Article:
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Biodiversity - Teachers Notes plus Activities

Biodiversity is one of those words which have crept into our consciousness
since the 1980s. Biodiversity is short for biological diversity.
Biodiversity is the variety of all living things, and the systems which
connect them. This includes all the planets different plants, animals and
micro organisms, plus the genetic information they contain and the
ecosystems of which they are a part. It is the result of millions of years of
evolution.

So why is biodiversity so important?


Everything in the natural world is connected. This means that everything we
do as humans affects biodiversity, and biodiversity affects us. In the world of
which we are a part, the more variety the better. This provides protection
against things going wrong. Diverse ecosystems, and therefore diverse
species and genes, make for a healthier, more resilient planet.
Biodiversity enhances an ecosystems ability to do these essential ecological
processes:
oxygen production
form and build healthy soils
filter water on its way to the sea
pollinate crops and plants generally
store and recycle nutrients
resist feral invasion
A lessening of biodiversity in an ecosystem weakens the ability of that system
to survive and perform the ecosystem services that we as humans benefit so
much from.
Basically, there are three types of biodiversity: species, ecosystem and
genetic diversity.
Species Diversity
Suggested student activity: Unit of Work on Birds Yr upwards.
Download this game/unit of work on www.nrmeducation.net.au
This includes every organism great and small from amoebas to elephants
that currently exist, or have ever existed on our planet. This includes plants,
fungi, insects, fish, reptiles & amphibians, birds and mammals, plus molluscs,
worms, spiders, algae and other micro organisms. So far scientists have

identified more than 1.4 million living species, with millions more yet to be
discovered!
Note: species diversity also refers to the differences within species as well as
the variety (total number) of species. For instance,
Ecosystem Diversity
Suggested student activity: outdoor game Ecosystems Rule, ok! Yr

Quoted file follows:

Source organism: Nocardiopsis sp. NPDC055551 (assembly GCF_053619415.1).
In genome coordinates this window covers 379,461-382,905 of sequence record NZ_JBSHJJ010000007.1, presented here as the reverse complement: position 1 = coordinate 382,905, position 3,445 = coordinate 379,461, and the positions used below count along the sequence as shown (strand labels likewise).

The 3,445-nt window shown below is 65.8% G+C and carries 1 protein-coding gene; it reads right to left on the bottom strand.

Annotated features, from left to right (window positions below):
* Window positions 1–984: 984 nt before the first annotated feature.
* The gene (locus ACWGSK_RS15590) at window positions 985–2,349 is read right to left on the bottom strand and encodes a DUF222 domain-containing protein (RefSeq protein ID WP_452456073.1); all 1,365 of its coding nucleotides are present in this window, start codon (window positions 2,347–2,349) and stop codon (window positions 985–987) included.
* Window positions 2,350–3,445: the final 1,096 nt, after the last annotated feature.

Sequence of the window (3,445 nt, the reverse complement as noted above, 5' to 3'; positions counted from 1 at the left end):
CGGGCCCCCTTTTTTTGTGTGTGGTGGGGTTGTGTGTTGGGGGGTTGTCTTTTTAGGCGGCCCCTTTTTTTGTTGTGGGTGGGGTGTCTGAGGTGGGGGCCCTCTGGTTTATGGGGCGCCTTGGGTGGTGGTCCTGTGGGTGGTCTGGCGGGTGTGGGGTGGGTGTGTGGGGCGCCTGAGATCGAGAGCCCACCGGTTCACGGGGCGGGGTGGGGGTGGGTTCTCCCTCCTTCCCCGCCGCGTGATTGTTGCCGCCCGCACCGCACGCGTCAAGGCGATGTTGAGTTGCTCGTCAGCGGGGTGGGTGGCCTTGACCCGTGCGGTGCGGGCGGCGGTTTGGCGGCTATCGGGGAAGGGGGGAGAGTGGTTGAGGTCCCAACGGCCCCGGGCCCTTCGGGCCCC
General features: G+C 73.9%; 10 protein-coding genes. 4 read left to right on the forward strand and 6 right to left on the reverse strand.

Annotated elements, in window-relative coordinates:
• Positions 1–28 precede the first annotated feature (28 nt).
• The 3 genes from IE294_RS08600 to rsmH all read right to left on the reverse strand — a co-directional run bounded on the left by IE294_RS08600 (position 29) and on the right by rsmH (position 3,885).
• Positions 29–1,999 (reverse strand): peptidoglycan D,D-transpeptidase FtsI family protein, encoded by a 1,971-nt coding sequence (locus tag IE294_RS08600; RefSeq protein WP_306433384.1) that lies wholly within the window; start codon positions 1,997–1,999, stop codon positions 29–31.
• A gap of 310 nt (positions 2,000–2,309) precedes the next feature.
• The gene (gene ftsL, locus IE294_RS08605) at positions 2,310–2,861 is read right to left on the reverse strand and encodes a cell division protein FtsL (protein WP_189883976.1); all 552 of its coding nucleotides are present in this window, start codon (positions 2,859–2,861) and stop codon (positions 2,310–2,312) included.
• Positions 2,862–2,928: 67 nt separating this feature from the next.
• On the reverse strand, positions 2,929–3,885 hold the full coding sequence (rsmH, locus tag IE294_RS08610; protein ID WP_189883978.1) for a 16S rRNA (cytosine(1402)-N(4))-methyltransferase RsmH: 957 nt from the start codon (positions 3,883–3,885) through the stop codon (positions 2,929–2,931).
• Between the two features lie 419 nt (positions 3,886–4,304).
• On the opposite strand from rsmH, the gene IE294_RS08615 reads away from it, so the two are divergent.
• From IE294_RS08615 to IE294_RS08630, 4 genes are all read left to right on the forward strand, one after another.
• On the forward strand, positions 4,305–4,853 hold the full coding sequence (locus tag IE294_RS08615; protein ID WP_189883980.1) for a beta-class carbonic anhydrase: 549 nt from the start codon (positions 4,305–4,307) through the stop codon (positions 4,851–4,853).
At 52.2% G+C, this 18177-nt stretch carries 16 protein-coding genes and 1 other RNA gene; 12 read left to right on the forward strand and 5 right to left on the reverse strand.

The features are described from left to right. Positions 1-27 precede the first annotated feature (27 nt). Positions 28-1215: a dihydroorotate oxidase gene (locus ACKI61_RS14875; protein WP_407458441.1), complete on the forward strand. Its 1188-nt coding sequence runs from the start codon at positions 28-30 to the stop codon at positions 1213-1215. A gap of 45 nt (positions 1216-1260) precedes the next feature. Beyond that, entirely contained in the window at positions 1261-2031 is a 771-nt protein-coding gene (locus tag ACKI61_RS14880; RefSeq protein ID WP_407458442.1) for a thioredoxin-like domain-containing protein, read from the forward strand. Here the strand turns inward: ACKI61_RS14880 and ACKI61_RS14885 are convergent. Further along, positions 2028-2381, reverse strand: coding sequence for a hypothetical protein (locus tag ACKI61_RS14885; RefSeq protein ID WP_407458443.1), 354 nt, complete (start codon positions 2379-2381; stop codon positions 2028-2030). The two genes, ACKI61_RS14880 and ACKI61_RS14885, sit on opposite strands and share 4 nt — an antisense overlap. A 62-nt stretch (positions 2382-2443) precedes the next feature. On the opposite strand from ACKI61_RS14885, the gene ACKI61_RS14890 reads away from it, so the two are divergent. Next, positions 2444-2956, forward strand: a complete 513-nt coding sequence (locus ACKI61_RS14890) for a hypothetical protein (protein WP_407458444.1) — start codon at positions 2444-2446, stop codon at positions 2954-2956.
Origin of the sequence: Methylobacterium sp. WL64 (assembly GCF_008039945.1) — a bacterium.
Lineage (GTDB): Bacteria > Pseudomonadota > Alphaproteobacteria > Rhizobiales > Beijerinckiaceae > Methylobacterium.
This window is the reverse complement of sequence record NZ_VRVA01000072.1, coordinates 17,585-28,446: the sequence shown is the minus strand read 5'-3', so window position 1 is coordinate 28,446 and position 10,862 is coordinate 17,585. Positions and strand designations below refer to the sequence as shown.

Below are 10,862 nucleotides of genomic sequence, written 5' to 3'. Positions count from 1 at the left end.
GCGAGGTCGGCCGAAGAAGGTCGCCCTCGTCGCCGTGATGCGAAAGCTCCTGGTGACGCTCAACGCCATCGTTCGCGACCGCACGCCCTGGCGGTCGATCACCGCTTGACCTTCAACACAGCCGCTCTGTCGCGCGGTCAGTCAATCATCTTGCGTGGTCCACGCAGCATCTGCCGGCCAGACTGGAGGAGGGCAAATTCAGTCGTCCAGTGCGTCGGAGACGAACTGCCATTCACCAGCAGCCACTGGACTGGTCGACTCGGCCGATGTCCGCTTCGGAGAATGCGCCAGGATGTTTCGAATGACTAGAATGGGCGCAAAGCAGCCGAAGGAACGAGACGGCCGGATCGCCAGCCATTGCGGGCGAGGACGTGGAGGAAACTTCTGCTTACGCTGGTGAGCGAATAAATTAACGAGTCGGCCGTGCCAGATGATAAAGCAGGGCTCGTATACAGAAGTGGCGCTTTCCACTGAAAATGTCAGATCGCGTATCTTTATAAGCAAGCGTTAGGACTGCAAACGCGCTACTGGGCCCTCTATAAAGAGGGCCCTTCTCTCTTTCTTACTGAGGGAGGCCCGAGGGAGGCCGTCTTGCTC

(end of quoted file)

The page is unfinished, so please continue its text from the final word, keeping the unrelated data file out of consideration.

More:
upwards. Download this game at www.nrmeducation.net.au
An ecosystem is a community of organisms (living things) which depend upon
each other for their existence. For example, you might expect to find
kangaroos, or emus, or echidnas, in grassy woodland, but not in Antarctica,
because these animals need the plants or bugs in the woodland, and
conversely the plants need them: plants are tip-pruned by kangaroos, emus
disperse and help germinate seed in their scats, and echidnas till the soil
which also aids in germination of some seeds.
Examples of some local SA ecosystems are: woodland of the Mt Lofty
Ranges, grasslands of the mid-North, mallee scrub, Port Adelaide mangroves,
the Port Noarlunga reef, Murray River system, ponds, caves. On a more
global scale, some examples are: oceans, the polar and Antarctic ice sheets,
rainforests and deserts.
Genetic Diversity
Suggested student activity: The Brush-tailed Possum Game Yr 6/7
Download this game on www.nrmeducation.net.au
Genes are simply traits that we inherit from our parents and can pass on to
our children, for example, traits such as hair colour, eye colour, curly or
straight hair and whether you can curl your tongue and so on.
Genes are the basic units of life on Earth. They are responsible for both the
similarities and the differences between organisms, eg the changes in colour
and markings of birds within a particular species.
Genetic diversity is the variety of genes within a species. Each species is
made up of individuals that have their own particular genetic composition.
This means a species may have different populations, each having different
genetic compositions. To conserve genetic diversity, different populations of a
species must be conserved.
Because our environment is constantly changing, we need a diverse range of
genes to be able to adapt. Preserving variety within populations of species is
essential for preserving the ability of that species to cope with environmental
change. An organisms ability to adapt to environmental change will determine
how well it survives in the long run. The greater the diversity of genes in a
population, the greater the chances that some individuals will possess the
genes needed to survive under conditions of environmental stress (such as
climate change, drought, fire, famine, introduction of a new predator etc).

References for teachers


Notes on biodiversity, plus the Brush-tailed possum Game are available on
the NRM Education website www.nrmeducation.net.au or alternatively on
www.waterwatchadelaide.net.au
Nb the Brush-tailed possum game is adapted from an American website
www.fieldmuseum.org and may only be used for educational purposes.
The Unit of Work on Birds is also available on www.nrmeducation.net.au or
alternatively on www.waterwatchadelaide.net.au